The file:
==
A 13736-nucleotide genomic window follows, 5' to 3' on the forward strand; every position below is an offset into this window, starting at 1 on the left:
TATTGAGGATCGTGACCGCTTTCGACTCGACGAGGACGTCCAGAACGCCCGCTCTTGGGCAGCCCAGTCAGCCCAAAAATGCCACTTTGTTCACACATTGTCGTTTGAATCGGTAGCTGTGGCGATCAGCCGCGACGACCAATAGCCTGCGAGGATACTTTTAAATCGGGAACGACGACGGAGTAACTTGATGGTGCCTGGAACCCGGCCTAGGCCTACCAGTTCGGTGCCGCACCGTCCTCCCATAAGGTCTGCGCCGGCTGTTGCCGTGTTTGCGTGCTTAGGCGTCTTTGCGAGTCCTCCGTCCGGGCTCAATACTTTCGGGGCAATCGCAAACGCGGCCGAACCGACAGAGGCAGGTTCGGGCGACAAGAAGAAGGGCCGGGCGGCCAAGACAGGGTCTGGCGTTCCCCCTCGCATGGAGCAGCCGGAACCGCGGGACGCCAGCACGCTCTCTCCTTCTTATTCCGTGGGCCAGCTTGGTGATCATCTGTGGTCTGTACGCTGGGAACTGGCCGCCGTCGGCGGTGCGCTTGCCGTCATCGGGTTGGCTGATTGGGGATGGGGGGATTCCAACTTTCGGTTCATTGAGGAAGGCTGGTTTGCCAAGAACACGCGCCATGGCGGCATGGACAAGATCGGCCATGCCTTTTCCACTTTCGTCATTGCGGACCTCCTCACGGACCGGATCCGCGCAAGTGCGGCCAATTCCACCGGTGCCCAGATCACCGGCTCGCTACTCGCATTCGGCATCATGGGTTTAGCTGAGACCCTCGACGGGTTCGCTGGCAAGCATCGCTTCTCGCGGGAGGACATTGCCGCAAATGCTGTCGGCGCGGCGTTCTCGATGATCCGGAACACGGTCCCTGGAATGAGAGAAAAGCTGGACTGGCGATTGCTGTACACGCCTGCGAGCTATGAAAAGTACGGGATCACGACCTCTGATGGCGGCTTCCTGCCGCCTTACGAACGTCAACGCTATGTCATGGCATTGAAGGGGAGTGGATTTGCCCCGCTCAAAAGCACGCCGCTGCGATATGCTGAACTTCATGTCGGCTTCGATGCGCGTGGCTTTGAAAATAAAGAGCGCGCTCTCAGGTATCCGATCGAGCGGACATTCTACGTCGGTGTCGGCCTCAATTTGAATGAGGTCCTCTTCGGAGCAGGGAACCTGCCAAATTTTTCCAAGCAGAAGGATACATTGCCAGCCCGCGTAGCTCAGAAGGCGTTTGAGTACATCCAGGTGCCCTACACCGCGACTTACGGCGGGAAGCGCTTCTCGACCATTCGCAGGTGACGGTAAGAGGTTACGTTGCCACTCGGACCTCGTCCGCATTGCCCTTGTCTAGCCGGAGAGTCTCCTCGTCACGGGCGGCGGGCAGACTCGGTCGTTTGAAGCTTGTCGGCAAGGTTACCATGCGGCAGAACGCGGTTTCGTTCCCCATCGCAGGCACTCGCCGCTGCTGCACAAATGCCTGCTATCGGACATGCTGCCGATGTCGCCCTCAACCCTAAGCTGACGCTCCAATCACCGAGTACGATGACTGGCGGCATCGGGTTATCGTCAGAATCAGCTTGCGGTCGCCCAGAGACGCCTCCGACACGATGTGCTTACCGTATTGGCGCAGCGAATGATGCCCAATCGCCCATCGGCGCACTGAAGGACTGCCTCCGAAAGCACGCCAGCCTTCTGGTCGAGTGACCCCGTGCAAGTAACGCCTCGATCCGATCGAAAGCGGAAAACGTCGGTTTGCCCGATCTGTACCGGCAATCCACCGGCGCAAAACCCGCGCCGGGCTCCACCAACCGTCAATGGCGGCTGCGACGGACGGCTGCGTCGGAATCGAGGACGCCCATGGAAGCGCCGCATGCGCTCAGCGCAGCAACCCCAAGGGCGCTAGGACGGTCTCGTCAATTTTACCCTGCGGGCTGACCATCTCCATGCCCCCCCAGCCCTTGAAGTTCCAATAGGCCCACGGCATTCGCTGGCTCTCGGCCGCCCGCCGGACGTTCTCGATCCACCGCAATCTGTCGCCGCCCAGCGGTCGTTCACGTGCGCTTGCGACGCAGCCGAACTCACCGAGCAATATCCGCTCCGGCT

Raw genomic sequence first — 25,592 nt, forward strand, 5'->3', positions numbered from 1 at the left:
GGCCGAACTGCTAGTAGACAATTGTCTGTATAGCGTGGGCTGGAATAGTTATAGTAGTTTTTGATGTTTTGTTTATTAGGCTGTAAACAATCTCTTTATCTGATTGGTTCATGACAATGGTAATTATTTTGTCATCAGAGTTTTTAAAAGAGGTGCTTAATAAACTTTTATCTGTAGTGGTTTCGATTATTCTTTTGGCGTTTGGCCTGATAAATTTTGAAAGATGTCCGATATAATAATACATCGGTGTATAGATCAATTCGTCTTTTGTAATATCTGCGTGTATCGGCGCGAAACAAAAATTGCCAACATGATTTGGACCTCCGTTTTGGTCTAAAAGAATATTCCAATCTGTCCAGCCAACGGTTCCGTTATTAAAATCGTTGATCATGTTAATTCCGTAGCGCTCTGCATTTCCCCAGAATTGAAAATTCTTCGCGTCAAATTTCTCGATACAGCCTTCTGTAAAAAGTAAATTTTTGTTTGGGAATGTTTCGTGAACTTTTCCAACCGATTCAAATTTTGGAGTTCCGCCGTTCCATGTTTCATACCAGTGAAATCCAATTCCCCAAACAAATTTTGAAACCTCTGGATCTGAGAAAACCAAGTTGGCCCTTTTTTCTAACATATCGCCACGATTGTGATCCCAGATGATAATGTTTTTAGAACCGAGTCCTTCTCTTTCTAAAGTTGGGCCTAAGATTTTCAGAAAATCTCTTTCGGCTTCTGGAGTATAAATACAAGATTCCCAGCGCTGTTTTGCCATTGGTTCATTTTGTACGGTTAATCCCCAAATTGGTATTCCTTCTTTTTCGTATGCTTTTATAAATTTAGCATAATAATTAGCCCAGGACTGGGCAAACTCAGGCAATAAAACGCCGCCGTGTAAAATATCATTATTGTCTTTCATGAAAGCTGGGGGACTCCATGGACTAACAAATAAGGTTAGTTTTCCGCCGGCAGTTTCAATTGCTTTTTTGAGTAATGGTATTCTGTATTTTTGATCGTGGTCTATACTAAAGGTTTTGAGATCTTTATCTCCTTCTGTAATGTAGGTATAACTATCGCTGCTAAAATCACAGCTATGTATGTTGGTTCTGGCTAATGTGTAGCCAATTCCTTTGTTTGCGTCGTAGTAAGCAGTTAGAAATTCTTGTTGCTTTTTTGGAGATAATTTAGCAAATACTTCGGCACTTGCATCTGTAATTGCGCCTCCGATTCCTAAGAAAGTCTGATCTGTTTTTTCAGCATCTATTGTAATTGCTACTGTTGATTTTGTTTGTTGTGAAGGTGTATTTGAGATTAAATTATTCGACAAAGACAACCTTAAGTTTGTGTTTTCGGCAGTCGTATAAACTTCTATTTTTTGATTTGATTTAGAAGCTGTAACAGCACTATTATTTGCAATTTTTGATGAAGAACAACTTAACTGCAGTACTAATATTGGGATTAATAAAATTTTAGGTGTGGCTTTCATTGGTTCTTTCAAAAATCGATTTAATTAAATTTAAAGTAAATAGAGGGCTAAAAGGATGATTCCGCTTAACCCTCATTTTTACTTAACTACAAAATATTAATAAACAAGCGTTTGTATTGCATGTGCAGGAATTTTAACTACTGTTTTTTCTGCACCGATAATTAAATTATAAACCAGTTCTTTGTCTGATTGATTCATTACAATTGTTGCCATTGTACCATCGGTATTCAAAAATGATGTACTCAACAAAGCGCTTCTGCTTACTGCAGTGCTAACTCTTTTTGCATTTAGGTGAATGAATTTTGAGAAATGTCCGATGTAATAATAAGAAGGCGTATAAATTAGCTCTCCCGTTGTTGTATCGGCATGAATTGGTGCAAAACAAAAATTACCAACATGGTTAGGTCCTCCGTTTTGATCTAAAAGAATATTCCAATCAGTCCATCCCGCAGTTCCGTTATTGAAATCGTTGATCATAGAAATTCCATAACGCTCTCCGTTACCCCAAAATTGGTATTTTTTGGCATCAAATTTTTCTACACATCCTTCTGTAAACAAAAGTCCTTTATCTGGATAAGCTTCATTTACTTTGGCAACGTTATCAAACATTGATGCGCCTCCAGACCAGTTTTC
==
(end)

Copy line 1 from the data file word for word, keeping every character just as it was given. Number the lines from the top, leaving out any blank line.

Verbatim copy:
A 13736-nucleotide genomic window follows, 5' to 3' on the forward strand; every position below is an offset into this window, starting at 1 on the left: